Film review: Miss You Already (12A)

Film Still Handout from Miss You Already starring Drew Barrymore and Toni Collette. See PA Feature FILM Reviews. Picture credit should read: PA Photo/Entertainment One. WARNING: This picture must only be used to accompany PA Feature FILM Reviews. SUS-150928-074111003
Film Still Handout from Miss You Already starring Drew Barrymore and Toni Collette. See PA Feature FILM Reviews. Picture credit should read: PA Photo/Entertainment One. WARNING: This picture must only be used to accompany PA Feature FILM Reviews. SUS-150928-074111003

SHOWCASE CINEMAS PETERBOROUGH, OUT NOW

CAST: TONI COLLETTE, DREW BARRYMORE, DOMINIC COOPER, PADDY CONSIDINE, JACQUELINE BISSET & NOAH HUNTLEY

RUNNING TIME: 1 HR 52 MINS

DIRECTOR: CATHERINE HARDWICKE

A few big laughs mixed in with a few big issues.

Director Catherine Hardwicke made her name as a filmmaker with Thirteen (and then went on to direct the first Twilight film) – and those who enjoyed the 2003 hit movie will be pleased to know that you’ll find similar stylish and dark tones with this cancer-themed buddy drama-dy.

Jess (Drew Barrymore) and Milly (Toni Collette) are two best friends, and despite their differences have been inseparable since childhood – sharing everything from clothes to boyfriends.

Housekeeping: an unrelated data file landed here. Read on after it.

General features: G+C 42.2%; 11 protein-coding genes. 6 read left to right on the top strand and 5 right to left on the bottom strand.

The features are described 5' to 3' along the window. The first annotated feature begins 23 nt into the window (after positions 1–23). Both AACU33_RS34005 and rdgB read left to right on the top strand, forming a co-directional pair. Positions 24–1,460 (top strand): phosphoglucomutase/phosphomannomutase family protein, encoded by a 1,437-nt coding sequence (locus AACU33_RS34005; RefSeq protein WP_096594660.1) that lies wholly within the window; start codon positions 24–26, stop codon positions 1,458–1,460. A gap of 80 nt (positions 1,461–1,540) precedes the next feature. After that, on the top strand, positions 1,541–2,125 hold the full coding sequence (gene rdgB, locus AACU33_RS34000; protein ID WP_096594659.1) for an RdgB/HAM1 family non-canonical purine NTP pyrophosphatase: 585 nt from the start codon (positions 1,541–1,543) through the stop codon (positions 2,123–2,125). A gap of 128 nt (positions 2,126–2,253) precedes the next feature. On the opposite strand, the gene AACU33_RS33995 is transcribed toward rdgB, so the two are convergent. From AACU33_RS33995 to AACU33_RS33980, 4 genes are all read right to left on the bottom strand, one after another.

Milly has a great career as a PR executive, with a rock-star husband (Dominic Cooper) and two beautiful kids. Jess works in a community garden, lives in a boathouse with her boyfriend Jago (Paddy Considine) and desperately wants a baby.

Out of the blue, Milly is hit with the life changing news that she has breast cancer. She needs Jess by her side more than ever. But with Jess trying to balance her own life alongside being there for Milly, it soon proves to be only a matter of time before the pressure on their bond takes its toll.

As you can imagine from the tough subject matter, there are tears aplenty throughout the duration – particularly the scenes of Milly during pre and post-surgery.

Toni Collette (Oscar-nominated for The Sixth Sense) gives the stand-out performance of the film as the stricken cancer patient – with her silence in some of the more hard-hitting scenes proving to be louder than words.

It isn’t the best of its ilk – and definitely only a middling entry in Hardwicke’s catalogue – with a surprisingly predictable and sometimes uneven feel to its female-centric plotting.

But with Collette’s genuine on-screen chemistry with Drew Barrymore – who puts in another amiably competent turn – this is one you still shouldn’t miss if you like a tear-jerker.

Rating: 3/5 Mikey Clarke